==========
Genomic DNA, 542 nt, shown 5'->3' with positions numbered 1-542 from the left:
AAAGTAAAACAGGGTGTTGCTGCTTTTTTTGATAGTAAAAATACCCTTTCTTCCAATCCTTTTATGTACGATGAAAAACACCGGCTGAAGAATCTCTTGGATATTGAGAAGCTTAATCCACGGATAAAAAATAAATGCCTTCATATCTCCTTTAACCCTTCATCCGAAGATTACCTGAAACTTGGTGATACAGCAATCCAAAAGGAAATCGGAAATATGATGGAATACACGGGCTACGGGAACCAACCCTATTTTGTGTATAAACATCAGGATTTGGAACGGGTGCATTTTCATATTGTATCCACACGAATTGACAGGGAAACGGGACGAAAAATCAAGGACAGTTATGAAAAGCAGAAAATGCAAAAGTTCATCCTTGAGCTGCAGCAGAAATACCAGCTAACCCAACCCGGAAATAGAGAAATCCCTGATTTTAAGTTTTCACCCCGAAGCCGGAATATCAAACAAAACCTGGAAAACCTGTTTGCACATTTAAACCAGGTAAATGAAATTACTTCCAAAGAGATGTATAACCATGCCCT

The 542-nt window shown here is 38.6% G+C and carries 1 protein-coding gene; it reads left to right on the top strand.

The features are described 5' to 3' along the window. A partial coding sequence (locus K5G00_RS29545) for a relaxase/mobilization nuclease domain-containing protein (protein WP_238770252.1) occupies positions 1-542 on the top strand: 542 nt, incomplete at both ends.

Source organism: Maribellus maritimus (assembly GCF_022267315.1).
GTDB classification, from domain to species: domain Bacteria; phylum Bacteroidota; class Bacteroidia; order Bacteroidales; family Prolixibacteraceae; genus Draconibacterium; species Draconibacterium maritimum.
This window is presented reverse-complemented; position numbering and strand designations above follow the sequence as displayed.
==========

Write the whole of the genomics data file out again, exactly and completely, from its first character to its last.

Genomic DNA, 542 nt, shown 5'->3' with positions numbered 1-542 from the left:
AAAGTAAAACAGGGTGTTGCTGCTTTTTTTGATAGTAAAAATACCCTTTCTTCCAATCCTTTTATGTACGATGAAAAACACCGGCTGAAGAATCTCTTGGATATTGAGAAGCTTAATCCACGGATAAAAAATAAATGCCTTCATATCTCCTTTAACCCTTCATCCGAAGATTACCTGAAACTTGGTGATACAGCAATCCAAAAGGAAATCGGAAATATGATGGAATACACGGGCTACGGGAACCAACCCTATTTTGTGTATAAACATCAGGATTTGGAACGGGTGCATTTTCATATTGTATCCACACGAATTGACAGGGAAACGGGACGAAAAATCAAGGACAGTTATGAAAAGCAGAAAATGCAAAAGTTCATCCTTGAGCTGCAGCAGAAATACCAGCTAACCCAACCCGGAAATAGAGAAATCCCTGATTTTAAGTTTTCACCCCGAAGCCGGAATATCAAACAAAACCTGGAAAACCTGTTTGCACATTTAAACCAGGTAAATGAAATTACTTCCAAAGAGATGTATAACCATGCCCT

The 542-nt window shown here is 38.6% G+C and carries 1 protein-coding gene; it reads left to right on the top strand.

The features are described 5' to 3' along the window. A partial coding sequence (locus K5G00_RS29545) for a relaxase/mobilization nuclease domain-containing protein (protein WP_238770252.1) occupies positions 1-542 on the top strand: 542 nt, incomplete at both ends.

Source organism: Maribellus maritimus (assembly GCF_022267315.1).
GTDB classification, from domain to species: domain Bacteria; phylum Bacteroidota; class Bacteroidia; order Bacteroidales; family Prolixibacteraceae; genus Draconibacterium; species Draconibacterium maritimum.
This window is presented reverse-complemented; position numbering and strand designations above follow the sequence as displayed.